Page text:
Monster Mash
If you play with Chronicle of the Godslayer, Return of the Fallen, and the suggested amount of promos (1 Vedah, Sage of Swords, 2 Pathwarden, 2 Deep Drone, 2 Rat King, 1 Kythis, the Gatekeeper) the center deck will equal 125 cards. Fort-eight of that 125 will consist of monsters; monsters make up approximately 38 percent of the deck. A continuous run of monster cards hitting the center row will normally prove rarer than cards you can acquire, but it can happen. Gauge how many tokens will remain after the current onslaught of monsters. This will help you decide when to convert to power and start dashing for honor tokens versus waiting for those key constructs to appear, because the game may never last that long. A large supply of monsters early on will shorten the length of the game and hurt any player gaining the majority of their points from cards in their deck instead of tokens. Besides knowing the distribution of card types, you pay attention to specific card effects.

Destiny Draw

Return of the Fallen adds cards with the new keyword fate. Learn these cards and what each fate effect does. Askara of Fate allowing you to draw an extra card could change what you can acquire or defeat. Be careful not to lay down your entire hand because you could draw a Temple Librarian off of Askara of Fate and now you cannot use it.

The two heroes with Fate and
the two constructs with Fate.

Same goes for Arbiter of Fate. Playing Militia just to play it could cost you the opportunity of banishing it out of your hand. Stone Circle usually will help you decide which card in the center row to banish with an effect, because your opponents could use their Mystic before you with an effect to draw extra cards. Keep in mind that when acquiring constructs you might put one of them into your hand if Reclamax comes out.

All of the fore mentioned heroes and constructs typically promote accelerating the center row. The more cards that come out of the center deck, the better your chances to hit one of these fate effects. Ravenous Gorph’s fate effect helps this strategy; however, be mindful that his appearance could foil your plans on acquiring or defeating a particular card. If you need certain cards to stay in the center row for a while as you build up to acquire or defeat them, try not to accelerate the board too much. Monster effects like Mephit and Mistake of Creation give opponents the opportunity to banish the card they know you want. Another way to block players from the cards they want also involves a monster card: Rat King. The Giant Rat tokens force players to keep some power in their decks. The rats possess the potential to derail a player’s plans to acquire or defeat cards on the board. Try to evaluate how devastating a Rat King will affect your turn and plan accordingly.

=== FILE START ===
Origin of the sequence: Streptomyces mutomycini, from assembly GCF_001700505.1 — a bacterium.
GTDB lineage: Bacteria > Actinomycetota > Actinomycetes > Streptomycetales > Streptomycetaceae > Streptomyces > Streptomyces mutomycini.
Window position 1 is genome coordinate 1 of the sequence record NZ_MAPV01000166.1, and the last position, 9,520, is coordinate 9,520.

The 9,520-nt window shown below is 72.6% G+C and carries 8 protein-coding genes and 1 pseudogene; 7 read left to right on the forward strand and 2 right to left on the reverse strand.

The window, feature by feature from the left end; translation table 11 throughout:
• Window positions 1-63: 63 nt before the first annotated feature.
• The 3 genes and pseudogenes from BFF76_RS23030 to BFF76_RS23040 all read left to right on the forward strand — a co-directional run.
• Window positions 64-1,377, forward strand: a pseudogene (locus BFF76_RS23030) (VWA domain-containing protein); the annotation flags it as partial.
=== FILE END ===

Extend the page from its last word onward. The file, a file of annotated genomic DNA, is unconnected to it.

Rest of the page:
How Many Times Will This Stuff Matter?
Including the Rat King as a card with fate, this effect only constitutes about ten percent of the deck. Some people might argue that planning around these cards will hurt you rather than help because the odds of hitting them do not justify expecting to see them. I say you should never expect to hit a ten percent chance event all the time, but you should stay aware of the possibility. Planning for Reclamax might accelerate you so much that you can catch up to your opponents, or put you so far ahead that no one can catch you. Acquiring cards in the right order can prevent the Rat King for disabling your ability to acquire the most important cards for your deck. The lesson: know the odds of certain special events happening, whether or not your want them to happen, and what you will do about it when they happen.